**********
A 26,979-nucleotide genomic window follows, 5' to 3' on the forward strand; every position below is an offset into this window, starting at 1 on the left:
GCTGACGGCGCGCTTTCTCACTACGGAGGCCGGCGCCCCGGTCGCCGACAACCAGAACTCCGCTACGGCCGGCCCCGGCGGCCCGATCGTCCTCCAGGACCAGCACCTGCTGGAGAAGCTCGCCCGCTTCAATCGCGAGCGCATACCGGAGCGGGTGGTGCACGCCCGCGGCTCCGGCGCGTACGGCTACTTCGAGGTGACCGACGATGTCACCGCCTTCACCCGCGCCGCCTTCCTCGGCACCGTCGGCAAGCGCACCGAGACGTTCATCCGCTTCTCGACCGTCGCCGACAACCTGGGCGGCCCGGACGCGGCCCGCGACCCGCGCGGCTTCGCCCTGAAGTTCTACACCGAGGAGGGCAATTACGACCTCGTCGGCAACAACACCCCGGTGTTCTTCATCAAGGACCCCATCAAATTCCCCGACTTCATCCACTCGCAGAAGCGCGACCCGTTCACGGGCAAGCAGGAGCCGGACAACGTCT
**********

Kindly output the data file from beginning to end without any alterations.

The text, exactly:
A 26,979-nucleotide genomic window follows, 5' to 3' on the forward strand; every position below is an offset into this window, starting at 1 on the left:
GCTGACGGCGCGCTTTCTCACTACGGAGGCCGGCGCCCCGGTCGCCGACAACCAGAACTCCGCTACGGCCGGCCCCGGCGGCCCGATCGTCCTCCAGGACCAGCACCTGCTGGAGAAGCTCGCCCGCTTCAATCGCGAGCGCATACCGGAGCGGGTGGTGCACGCCCGCGGCTCCGGCGCGTACGGCTACTTCGAGGTGACCGACGATGTCACCGCCTTCACCCGCGCCGCCTTCCTCGGCACCGTCGGCAAGCGCACCGAGACGTTCATCCGCTTCTCGACCGTCGCCGACAACCTGGGCGGCCCGGACGCGGCCCGCGACCCGCGCGGCTTCGCCCTGAAGTTCTACACCGAGGAGGGCAATTACGACCTCGTCGGCAACAACACCCCGGTGTTCTTCATCAAGGACCCCATCAAATTCCCCGACTTCATCCACTCGCAGAAGCGCGACCCGTTCACGGGCAAGCAGGAGCCGGACAACGTCT